Apple VS. Facebook: The battle of the privacy policies continued
Cambridge Analytica is a political data-analysis firm that gained its notorious reputation through its initial work on Trump’s 2016 campaign. Their work was premised around their competitive data collection on the American populace which essentially allowed them to build comprehensive personality profiles to facilitate and provide targeting criteria for the “psychographic targeting of ads.” Now given the breadth of their data that Cambridge Analytica had collected on the American electorate at the time, the question was raised as to how they came by such a sizeable and comprehensive dataset? The firm was ultimately accused of collecting and keeping the data of from between 50 to 87 million Facebook users without their knowledge or permission through the likes of a third party app developed by the firm called “thisisyourdigitallife”. This raw data was made available to Cambridge Analytica by Facebook.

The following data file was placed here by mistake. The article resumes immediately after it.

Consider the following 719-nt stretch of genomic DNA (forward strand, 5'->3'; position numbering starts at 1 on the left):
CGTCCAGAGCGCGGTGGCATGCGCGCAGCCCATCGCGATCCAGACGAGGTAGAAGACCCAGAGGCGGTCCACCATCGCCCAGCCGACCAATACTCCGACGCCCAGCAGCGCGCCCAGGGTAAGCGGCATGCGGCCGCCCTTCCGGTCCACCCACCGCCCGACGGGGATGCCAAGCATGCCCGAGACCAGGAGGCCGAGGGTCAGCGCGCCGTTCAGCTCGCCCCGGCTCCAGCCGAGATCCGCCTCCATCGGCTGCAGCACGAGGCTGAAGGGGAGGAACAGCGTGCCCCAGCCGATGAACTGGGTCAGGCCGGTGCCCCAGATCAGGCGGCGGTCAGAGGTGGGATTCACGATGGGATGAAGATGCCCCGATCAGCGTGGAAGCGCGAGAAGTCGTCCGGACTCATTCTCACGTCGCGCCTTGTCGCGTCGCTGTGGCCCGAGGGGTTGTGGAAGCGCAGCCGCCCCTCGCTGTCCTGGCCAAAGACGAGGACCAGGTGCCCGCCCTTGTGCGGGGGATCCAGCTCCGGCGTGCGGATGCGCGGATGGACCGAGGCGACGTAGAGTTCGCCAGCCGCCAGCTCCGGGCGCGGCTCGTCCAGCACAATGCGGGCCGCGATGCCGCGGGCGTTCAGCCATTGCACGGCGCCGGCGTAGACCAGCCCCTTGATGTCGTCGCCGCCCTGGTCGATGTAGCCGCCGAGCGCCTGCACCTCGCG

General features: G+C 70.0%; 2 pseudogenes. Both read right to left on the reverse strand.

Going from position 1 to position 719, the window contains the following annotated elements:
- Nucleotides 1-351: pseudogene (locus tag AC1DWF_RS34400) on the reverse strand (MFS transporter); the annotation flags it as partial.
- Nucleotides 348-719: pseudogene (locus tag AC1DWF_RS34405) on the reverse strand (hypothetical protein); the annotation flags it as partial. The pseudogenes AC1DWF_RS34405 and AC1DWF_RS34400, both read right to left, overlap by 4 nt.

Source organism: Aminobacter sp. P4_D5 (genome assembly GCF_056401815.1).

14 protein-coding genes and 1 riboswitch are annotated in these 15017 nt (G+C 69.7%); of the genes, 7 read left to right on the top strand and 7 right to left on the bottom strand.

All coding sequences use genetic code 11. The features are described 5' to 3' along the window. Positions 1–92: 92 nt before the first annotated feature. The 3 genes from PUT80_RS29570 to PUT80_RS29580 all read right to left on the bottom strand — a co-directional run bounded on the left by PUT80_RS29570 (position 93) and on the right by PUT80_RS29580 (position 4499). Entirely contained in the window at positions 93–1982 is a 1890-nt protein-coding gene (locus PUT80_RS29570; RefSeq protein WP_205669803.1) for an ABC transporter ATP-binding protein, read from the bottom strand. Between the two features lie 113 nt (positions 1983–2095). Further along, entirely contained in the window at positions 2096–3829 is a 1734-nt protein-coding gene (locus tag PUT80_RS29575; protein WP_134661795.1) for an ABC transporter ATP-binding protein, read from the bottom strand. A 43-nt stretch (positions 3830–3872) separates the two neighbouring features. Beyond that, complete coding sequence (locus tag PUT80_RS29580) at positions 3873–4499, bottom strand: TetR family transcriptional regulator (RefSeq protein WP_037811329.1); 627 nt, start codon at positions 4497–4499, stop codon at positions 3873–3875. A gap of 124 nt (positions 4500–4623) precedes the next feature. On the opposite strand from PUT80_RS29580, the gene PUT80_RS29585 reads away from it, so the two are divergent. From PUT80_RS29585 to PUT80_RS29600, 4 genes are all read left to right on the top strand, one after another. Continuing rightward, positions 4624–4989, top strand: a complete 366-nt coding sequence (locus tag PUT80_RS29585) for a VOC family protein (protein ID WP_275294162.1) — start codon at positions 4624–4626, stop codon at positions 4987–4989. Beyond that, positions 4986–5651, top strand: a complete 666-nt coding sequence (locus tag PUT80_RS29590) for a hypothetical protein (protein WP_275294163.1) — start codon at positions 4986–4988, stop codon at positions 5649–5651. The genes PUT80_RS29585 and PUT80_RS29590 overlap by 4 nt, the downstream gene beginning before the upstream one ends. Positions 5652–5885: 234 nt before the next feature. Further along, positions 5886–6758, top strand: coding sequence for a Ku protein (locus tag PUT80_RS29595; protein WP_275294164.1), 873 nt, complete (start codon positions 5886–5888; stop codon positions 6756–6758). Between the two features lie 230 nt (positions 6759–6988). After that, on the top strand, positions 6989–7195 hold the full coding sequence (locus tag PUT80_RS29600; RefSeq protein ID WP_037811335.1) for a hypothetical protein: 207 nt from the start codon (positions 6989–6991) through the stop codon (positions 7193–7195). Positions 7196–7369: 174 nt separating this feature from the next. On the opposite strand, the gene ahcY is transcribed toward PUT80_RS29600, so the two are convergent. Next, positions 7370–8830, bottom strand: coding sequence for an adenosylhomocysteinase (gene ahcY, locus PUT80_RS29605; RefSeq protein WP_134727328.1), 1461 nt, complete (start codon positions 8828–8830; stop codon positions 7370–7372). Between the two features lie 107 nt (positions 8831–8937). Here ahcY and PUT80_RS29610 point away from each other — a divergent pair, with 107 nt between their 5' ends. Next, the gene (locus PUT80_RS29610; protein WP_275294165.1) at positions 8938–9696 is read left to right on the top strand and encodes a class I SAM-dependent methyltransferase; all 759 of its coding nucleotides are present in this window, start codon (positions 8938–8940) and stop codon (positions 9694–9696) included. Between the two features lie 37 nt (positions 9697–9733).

The latest focus of the feud revolves around Apple’s software update that ensures that App developers include a pop up that requires users to give them permission in order for them to collect certain personal data, as well as the Apps’ ability to track the users’ activity. This in turn has an impact on Facebook, as well as other Apps’ abilities to target audiences with advertisements as well as track and determine the ROI of these. Understandably Apple and Facebook stand on opposite sides of the spectrum here with Apple believing that it’s allowing its users to do due diligence on who has access to what data, while Facebook believes that Apple is “abusing its market share” and killing small business revenue. Facebook is also concerned about how Apple plans on phrasing the text on the pop ups as this might influence a user’s decision to opt out.